In our nonstop, stats-driven world — where metrics seem to dominate everything and data appears to decide everything important — Jeter’s pending retirement has led to the inevitable comparisons between his lifetime numbers and other great players who hung 'em up. The contrarian personalities among us have already started the Jeter image deflation machine. In their sad rush to the hard, flat comfort of numbers, they’ve missed much of the point — of baseball, and Derek Jeter, and us, and why the Captain matters to us.
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Leave it to that walking calculator Keith Olbermann, host of ESPN’s “Olbermann,” to get that point across. All season long, in what we’ve known for months would be Jeter’s final season, Olbermann has conducted his own farewell tour for Jeter, letting his viewers know at every opportunity just how good Jeter was not.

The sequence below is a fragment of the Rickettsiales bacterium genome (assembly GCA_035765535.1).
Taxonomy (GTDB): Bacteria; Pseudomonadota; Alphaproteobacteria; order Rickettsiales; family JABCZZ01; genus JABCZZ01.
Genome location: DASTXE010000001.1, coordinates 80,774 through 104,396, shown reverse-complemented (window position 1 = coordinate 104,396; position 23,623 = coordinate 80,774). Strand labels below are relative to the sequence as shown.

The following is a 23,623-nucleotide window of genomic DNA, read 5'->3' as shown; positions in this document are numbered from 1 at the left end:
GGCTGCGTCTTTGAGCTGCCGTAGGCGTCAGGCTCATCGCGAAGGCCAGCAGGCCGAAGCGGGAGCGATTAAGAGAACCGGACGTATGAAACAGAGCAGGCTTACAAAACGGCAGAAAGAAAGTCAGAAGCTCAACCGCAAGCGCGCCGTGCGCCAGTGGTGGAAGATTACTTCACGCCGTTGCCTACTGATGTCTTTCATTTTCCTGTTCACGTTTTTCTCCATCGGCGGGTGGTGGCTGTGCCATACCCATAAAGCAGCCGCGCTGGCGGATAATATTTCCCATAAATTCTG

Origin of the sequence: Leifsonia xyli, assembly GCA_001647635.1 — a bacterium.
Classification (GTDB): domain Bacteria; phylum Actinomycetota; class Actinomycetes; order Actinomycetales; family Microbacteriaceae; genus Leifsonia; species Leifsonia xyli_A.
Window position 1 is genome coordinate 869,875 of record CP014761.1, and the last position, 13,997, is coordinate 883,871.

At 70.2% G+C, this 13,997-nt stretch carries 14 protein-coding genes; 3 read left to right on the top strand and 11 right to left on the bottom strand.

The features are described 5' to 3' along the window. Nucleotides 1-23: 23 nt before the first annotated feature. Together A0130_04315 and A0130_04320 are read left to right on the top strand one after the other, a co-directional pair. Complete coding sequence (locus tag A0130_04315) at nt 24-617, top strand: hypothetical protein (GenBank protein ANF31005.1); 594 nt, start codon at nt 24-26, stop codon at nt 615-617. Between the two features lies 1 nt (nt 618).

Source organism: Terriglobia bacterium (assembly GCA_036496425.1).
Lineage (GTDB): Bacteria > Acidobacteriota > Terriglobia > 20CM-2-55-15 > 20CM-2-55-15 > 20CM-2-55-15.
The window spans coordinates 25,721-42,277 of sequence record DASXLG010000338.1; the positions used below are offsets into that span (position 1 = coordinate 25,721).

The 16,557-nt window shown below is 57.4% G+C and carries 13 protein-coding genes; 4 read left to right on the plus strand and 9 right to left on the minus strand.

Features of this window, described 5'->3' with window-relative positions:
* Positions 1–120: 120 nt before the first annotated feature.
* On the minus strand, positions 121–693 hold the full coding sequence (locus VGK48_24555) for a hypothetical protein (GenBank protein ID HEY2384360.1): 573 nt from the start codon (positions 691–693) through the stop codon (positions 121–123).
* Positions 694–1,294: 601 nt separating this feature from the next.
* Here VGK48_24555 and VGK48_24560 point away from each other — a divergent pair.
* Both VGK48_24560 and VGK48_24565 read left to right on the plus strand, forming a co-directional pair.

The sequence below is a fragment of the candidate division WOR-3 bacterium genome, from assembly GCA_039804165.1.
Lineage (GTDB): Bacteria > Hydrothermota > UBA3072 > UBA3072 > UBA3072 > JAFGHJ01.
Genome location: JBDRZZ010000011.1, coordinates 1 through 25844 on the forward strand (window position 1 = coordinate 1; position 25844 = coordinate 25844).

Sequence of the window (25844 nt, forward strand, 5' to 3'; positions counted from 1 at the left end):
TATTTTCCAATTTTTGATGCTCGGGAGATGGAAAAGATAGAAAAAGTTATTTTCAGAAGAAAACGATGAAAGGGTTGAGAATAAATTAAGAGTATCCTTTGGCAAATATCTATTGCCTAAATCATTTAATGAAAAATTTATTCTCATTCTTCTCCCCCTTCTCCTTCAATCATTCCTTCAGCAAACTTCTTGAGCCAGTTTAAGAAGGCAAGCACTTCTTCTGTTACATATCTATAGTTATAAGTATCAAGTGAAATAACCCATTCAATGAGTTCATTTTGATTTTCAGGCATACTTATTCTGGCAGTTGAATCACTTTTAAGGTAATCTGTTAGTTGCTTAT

It’s been happening all year, on and off, Olbermann taking opportunities to push back on what he sees as a valedictory mythology taking shape in Jeter’s twilight, and to rip the praises from fans and other teams — running down Jeter as if all the tributes coming his way were somehow Jeter’s idea. Olbermann really let the mud fly on Tuesday night: “"Contrary to what you have heard, Derek Jeter is not the greatest person in human history. He did not invent baseball, he did not discover electricity, he is not the greatest shortstop who ever lived. And among all the terrific players in the history of the New York Yankees he is not, by any measure, number one.”